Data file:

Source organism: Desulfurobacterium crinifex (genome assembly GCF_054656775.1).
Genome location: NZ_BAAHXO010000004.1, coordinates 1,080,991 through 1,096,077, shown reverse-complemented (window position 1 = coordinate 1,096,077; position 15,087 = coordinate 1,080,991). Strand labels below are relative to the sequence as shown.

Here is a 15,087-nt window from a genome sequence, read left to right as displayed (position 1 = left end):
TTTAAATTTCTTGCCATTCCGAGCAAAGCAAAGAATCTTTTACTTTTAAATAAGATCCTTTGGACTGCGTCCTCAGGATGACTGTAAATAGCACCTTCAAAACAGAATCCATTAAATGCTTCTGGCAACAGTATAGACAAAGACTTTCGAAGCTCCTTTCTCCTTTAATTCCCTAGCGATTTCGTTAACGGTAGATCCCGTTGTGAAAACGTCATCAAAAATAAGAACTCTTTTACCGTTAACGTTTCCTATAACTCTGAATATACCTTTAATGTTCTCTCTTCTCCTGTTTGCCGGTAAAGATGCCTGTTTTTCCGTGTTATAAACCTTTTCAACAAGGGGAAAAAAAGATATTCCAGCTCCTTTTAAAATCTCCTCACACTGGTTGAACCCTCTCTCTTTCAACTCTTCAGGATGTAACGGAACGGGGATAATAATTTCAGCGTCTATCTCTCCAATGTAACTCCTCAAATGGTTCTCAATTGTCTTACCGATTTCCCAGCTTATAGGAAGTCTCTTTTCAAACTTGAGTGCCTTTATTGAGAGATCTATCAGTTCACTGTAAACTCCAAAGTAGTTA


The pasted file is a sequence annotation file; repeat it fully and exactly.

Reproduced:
Source organism: Desulfurobacterium crinifex (genome assembly GCF_054656775.1).
Genome location: NZ_BAAHXO010000004.1, coordinates 1,080,991 through 1,096,077, shown reverse-complemented (window position 1 = coordinate 1,096,077; position 15,087 = coordinate 1,080,991). Strand labels below are relative to the sequence as shown.

Here is a 15,087-nt window from a genome sequence, read left to right as displayed (position 1 = left end):
TTTAAATTTCTTGCCATTCCGAGCAAAGCAAAGAATCTTTTACTTTTAAATAAGATCCTTTGGACTGCGTCCTCAGGATGACTGTAAATAGCACCTTCAAAACAGAATCCATTAAATGCTTCTGGCAACAGTATAGACAAAGACTTTCGAAGCTCCTTTCTCCTTTAATTCCCTAGCGATTTCGTTAACGGTAGATCCCGTTGTGAAAACGTCATCAAAAATAAGAACTCTTTTACCGTTAACGTTTCCTATAACTCTGAATATACCTTTAATGTTCTCTCTTCTCCTGTTTGCCGGTAAAGATGCCTGTTTTTCCGTGTTATAAACCTTTTCAACAAGGGGAAAAAAAGATATTCCAGCTCCTTTTAAAATCTCCTCACACTGGTTGAACCCTCTCTCTTTCAACTCTTCAGGATGTAACGGAACGGGGATAATAATTTCAGCGTCTATCTCTCCAATGTAACTCCTCAAATGGTTCTCAATTGTCTTACCGATTTCCCAGCTTATAGGAAGTCTCTTTTCAAACTTGAGTGCCTTTATTGAGAGATCTATCAGTTCACTGTAAACTCCAAAGTAGTTA